In Films by Alex Moss Editor

It’s been nearly two decades since Filth writer Irvine Welsh saw a great adaptation of his work in the form of Danny Boyle’s Trainspotting.  Given his bleak subject matter it’s perhaps not surprising that filmmakers are so fascinated by the Scottish writer but, as numerous films since Trainspotting have demonstrated, he’s not always the easiest man to adapt to the screen.  Filth aims to change that, but does it hit a drug fuelled high or crash like a terrible comedown?

Detective Bruce Robertson (James McAvoy) has a few issues on his plate.  He’s got a nasty drug habit, suffers from hallucinations, has a murder to solve, a wife to please, a girlfriend to defile and all while he’s vying for a promotion.  Standing in his way of said promotion are a number of his colleagues, including naive Ray (Jamie Bell) and ambitious Amanda (Imogen Poots).  And with a holiday with only real friend Bladesey (Eddie Marsan), whose wife Bunty (Shirely Henderson) Bruce is also playing prank phone calls on, just around the corner, Bruce’s life is rapidly spiraling out of control just in time for the festive season.

As you would expect from a Welsh adaptation, Filth is brilliantly dark, cutting and often intentionally disturbing.  It’s like wading into an oil spill, the viscous black liquid coating your every body until you’re stuck, writhing like an endangered bird in its mucussy trap.  But, like Trainspotting, Filth is rife with a brilliantly cutting sense of humour, a sardonic look at the world Bruce inhabits.  Sure he’s a sociopath with enough issues to probably have him committed but try not loving him, it’s near impossible.

Writer director Jon S. Baird brings a wonderful sense of vibrant urgency to Bruce’s world.  The colour scheme might be typically drab, Scottish grey but everything else pops like a well-timed ecstasy pill.  Baird drags us, either kicking and screaming or hedonistically delighted (depending on your preference), into Bruce’s world framing his characters in tight, often distorted close-ups to allow you to get a true sense of the twisted logic of Bruce’s existence.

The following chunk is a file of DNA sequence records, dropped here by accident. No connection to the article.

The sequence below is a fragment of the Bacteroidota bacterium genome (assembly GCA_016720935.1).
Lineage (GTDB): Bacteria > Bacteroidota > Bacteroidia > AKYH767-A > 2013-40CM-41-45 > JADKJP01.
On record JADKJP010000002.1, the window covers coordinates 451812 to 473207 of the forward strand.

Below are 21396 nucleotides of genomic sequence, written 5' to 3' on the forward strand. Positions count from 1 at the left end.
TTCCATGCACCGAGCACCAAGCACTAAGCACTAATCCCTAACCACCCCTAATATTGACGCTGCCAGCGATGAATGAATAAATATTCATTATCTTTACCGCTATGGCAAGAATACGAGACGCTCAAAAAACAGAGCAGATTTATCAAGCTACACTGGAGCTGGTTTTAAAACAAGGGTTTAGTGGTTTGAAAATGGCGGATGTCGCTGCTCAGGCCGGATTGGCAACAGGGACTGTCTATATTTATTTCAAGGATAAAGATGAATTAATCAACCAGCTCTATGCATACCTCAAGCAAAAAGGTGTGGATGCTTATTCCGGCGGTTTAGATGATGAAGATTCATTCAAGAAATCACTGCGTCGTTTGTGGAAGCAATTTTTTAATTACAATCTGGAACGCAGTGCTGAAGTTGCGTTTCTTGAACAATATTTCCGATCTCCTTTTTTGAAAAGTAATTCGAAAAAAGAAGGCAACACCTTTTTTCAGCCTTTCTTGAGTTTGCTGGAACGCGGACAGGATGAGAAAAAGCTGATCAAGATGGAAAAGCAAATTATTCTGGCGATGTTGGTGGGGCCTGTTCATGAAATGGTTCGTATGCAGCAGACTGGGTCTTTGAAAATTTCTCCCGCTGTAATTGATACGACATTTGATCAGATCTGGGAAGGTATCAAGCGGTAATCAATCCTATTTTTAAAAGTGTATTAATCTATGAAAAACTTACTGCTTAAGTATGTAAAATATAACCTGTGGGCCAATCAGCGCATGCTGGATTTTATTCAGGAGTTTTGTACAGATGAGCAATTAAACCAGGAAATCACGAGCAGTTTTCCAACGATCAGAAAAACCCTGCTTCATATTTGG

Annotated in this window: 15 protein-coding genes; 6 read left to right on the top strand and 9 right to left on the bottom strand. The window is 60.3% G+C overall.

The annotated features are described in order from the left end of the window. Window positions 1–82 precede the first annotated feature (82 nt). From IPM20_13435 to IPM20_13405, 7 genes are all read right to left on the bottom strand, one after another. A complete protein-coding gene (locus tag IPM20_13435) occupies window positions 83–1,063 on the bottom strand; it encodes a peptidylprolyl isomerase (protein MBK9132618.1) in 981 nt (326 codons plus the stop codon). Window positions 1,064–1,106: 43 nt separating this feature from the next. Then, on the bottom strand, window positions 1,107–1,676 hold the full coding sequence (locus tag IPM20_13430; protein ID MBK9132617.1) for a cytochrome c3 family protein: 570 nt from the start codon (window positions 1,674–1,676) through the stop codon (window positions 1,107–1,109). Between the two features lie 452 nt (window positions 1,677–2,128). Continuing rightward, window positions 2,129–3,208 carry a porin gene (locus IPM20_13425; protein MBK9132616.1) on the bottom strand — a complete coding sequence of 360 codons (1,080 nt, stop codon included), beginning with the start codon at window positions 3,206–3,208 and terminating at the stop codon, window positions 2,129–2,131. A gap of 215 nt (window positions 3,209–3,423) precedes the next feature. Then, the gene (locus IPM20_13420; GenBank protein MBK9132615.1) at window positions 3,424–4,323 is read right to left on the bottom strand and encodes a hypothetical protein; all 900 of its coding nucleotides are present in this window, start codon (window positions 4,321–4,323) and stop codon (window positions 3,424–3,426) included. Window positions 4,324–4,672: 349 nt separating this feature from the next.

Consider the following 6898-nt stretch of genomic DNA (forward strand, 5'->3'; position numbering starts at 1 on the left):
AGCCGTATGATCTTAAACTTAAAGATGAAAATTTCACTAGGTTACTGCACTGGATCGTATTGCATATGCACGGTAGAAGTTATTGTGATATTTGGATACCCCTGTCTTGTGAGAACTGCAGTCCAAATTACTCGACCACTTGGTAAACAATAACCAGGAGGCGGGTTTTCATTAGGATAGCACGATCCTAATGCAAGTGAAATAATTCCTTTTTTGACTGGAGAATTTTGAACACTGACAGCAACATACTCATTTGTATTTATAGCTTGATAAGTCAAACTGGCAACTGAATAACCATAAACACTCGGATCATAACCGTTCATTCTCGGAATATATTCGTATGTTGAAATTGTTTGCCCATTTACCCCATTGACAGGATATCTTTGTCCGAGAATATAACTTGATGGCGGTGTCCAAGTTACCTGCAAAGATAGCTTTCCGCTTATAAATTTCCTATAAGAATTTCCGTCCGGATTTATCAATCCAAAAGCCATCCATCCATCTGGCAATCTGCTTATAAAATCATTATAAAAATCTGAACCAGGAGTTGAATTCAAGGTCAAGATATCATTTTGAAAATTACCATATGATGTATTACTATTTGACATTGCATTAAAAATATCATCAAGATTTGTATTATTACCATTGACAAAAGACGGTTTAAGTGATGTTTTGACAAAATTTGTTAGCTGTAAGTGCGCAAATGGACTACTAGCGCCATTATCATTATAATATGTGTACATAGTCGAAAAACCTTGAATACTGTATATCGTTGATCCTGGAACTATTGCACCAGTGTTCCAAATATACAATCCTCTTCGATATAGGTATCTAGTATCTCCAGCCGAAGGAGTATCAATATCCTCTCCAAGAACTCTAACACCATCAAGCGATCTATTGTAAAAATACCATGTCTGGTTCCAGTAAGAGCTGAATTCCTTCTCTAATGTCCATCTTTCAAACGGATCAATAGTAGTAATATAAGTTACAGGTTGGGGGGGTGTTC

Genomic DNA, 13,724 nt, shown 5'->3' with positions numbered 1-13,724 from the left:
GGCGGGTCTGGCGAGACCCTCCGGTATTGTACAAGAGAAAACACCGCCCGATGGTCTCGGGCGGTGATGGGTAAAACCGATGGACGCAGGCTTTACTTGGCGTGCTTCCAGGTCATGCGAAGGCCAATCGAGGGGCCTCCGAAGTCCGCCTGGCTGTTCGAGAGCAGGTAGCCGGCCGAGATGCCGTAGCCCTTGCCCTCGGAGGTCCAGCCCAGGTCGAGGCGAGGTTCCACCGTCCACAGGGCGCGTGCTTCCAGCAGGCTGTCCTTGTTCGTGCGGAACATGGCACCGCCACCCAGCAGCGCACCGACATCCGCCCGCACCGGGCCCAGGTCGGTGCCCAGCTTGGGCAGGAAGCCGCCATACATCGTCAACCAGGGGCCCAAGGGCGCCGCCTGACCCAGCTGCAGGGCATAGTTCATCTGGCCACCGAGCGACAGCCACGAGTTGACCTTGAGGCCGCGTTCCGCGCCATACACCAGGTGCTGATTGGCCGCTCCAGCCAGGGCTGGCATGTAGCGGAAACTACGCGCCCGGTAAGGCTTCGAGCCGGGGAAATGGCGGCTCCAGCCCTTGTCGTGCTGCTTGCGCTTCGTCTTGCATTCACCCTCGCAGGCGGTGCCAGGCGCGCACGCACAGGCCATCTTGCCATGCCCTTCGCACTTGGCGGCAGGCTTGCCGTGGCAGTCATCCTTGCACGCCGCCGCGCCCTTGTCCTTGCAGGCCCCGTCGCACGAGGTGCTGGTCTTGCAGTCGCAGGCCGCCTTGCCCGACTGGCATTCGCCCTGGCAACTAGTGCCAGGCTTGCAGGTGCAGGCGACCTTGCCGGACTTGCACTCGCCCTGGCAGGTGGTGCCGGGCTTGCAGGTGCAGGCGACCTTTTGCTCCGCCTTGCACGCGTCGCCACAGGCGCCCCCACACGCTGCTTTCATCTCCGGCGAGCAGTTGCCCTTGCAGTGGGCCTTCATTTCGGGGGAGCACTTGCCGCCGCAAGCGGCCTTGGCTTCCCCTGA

For some, Filth may prove too much.  Too dark, too gritty, too lacking in a moral compass to guide us through this murky world.  But, like American Psycho, Bruce is an antihero you’ll find yourself, if not loving, at least genuinely feeling for.  That is solely down to the powerhouse performance from James McAvoy.  Equipped with ginger beard and hair grease to oil a machine his Bruce possesses enough gravity pulling brilliance to make the sun look dim by comparison.  While the rage, anger, hostility and general unpleasant nature of Bruce shines in McAvoy’s performance, it’s his ability to make you feel for this broken individual in ways you would not think possible.  Indeed so far into the depths of depravity does Bruce fall you pray that he hits rock bottom, at least that way he’ll have no where else to go but up.  It’s the kind of performance that should, but most likely won’t due to the nature of the film, be rewarded with little statues for the McAvoy household.  By the time the credits role it’ll take the most hardened of cynic not to want to leap into the screen and give Bruce a big ‘there-there’ hug.  Suffice to say, when it comes to McAvoy, there’s no more Mr. Nice Guy.

Like a brilliantly timed un-PC joke that has a biting and guilty climax to it, Filth is, like its protagonist, offensively charming.